SOUTH CAROLINA RADIO NETWORK, 2 JUNE 2017, FEAT. PROF. NATHAN RICHARDSON:
A University of South Carolina environmental law professor said the U.S.’s withdrawal from the Paris Agreement climate accord goes beyond just the natural impact.
Nathan Richardson told South Carolina Radio Network that it also sends the world a message about what could happen with other foreign agreements like trade deals. “I think that’s the real risk here beyond big short term changes in climate or energy policy,” said Richardson.
In addition to moving into its new home in May 2017, the University of South Carolina School of Law has a new home on the Internet. But don’t worry. You can still find it at http://law.sc.edu.
The entirely revamped website launched on May 16, and features a new modern layout that has a responsive design, so it looks good on any platform, from desktop to tablet to mobile phone. The new architecture was designed to be more intuitive, and make it easier for users to find what they are looking for.
One of the most notable changes is that the website is divided into two parts.
The first part is aimed at prospective students and faculty candidates. The website is arguably the biggest marketing tool the School of Law has to attract new students and faculty, and the language and content on the pages have been reworked to do just that—share the many wonderful reasons to consider South Carolina Law. These are the first pages that visitors will see.
The second part includes “internal-facing” pages, which are aimed at current students, faculty, and staff. These pages can be accessed by going to the “My Law School” link at the very bottom of the left-side navigation menu.
This section includes more in-depth information about academic programs, as well as other resources that are considered more internal, such as links to Self-Service Carolina, faculty by-laws, the student hand book, financial aid info, etc. Some of these pages are already in the content management system, while others link back to the old site. Before long, all of the content will be in the CMS.
Despite the threat of Hurricane Matthew, spirits were high during reunion weekend this past October, as old friends and classmates gathered together to reconnect and remember thier law school days. The reunion honored the classes of 1966, 1971, 1976, 1981, 1986, 1991, 1996, 2006, and 2011. If your class year ends in a two or seven, be on the lookout for your reunion information in the coming months!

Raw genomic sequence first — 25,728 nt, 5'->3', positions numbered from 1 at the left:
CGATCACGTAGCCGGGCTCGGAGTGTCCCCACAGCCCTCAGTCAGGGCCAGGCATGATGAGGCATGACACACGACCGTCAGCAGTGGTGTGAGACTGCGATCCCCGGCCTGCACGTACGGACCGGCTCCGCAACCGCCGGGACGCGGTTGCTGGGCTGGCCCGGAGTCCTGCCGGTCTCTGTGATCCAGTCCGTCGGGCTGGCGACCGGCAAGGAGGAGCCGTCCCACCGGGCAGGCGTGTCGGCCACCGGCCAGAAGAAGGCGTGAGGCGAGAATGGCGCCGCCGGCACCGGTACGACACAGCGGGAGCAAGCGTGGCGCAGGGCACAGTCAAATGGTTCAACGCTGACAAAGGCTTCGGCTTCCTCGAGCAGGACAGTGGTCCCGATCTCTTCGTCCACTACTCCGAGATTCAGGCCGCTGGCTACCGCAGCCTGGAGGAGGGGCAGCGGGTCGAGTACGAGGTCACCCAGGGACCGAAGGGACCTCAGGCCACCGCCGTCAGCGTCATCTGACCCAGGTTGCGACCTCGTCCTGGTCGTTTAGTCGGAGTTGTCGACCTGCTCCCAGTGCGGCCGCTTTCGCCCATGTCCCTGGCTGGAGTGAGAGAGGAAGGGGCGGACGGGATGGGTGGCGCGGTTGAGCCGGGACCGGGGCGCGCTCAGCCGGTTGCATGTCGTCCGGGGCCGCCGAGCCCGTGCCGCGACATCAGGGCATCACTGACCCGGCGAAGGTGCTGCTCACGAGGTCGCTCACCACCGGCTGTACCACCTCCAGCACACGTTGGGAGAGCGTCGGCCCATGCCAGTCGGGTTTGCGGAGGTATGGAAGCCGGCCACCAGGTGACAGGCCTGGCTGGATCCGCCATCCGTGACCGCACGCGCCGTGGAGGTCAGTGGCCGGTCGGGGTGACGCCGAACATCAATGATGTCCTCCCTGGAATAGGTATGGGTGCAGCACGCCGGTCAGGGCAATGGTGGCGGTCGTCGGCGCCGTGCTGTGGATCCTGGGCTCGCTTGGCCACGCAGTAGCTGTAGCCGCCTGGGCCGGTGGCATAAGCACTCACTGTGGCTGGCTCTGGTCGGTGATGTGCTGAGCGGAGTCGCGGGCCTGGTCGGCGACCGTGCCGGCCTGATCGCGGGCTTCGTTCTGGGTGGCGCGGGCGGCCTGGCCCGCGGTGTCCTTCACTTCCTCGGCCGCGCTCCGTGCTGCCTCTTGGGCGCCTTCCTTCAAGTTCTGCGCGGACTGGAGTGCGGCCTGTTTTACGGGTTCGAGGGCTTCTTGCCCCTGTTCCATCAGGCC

Here are a few select photos from the reunion parties.
(l to r) Matt Abee, Colin Spangler, Creasie Parrott and Brett Bayne.
Congratulations to the University of South Carolina School of Law Mock Trial team, who—for the third time in a row—won the regional round of the Texas Young Lawyers Association National Trial Competition on Feb. 11, 2017.
The team included third-year student Colin Spangler and second-year student Creasie Parrott, along with coaches Brett Bayne, Matt Abee, and Kinli Abee. They will be returning to the national competition in Fort Worth in March.
Pamela D. Robinson, director of the University of South Carolina School of Law Pro Bono Program, spoke as part of a panel discussion titled “Bridging the Gaps: Using Technology to Increase Access to Justice and Law School Engagement” at the Association of American Law Schools annual conference in January 2017.
Pam Robinson (1986) was the featured alumna in Clemson World magazine in January. The magazine highlighted Robinson’s passion for helping others and her career as the director of the University of South Carolina School of Law’s Pro Bono Program.
“We can’t, as law school and law students, solve all the problems of the community, but we can be there as part of the solution,” she said.
THE MERCURY NEWS OF SAN JOSE, 23 DECEMBER 2016, FEAT. PROF. BRYANT WALKER SMITH:
The day after California regulators shut down Uber’s self-driving car program in San Francisco, Uber on Thursday packed up its autonomous vehicles and hauled them to Arizona, vowing to resume testing there.
The move was a quick rebound by Uber after its pilot program in San Francisco fell apart after just one week. Instead of giving in to California regulators and applying for a $150 permit to test its self-driving cars on public roads, Uber on Thursday once again signaled it doesn’t need to play by its home state’s rules.
WIRED, 21 DECEMBER 2016, FEAT. PROF. BRYANT WALKER SMITH:
Uber’s showdown with California regulators is over, and the regulators won. For now.
After a week of legal threats, meetings, and very official letters, Uber announced late Wednesday that it would park the self-driving vehicles that have been providing rides in San Francisco. Legally, the company had little choice, because the state Department of Motor Vehicles officially revoked the registration on each of the 16 robo-cars after Uber brazenly refused to apply for an autonomous testing permit. Tough tactics aside, regulators did extend a hand in friendship.
THE HILL, 24 DECEMBER 2016, FEAT. PROF. BRYANT WALKER SMITH:
Artificial intelligence is unavoidable these days.
Companies like Google, Apple and Facebook are all investing in building the technologies — long the stuff of science fiction — into their projects. AI technologies allow computers to use large amounts of data to make decision or to learn on their own.
The companies have been working to educate the public about AI’s capabilities and limitations in an attempt to fend off perceptions of the technologies rooted in movies like “Terminator” and “War Games.”
Here’s a guide some of the ways the growth of AI might change your life over the next five to 10 years.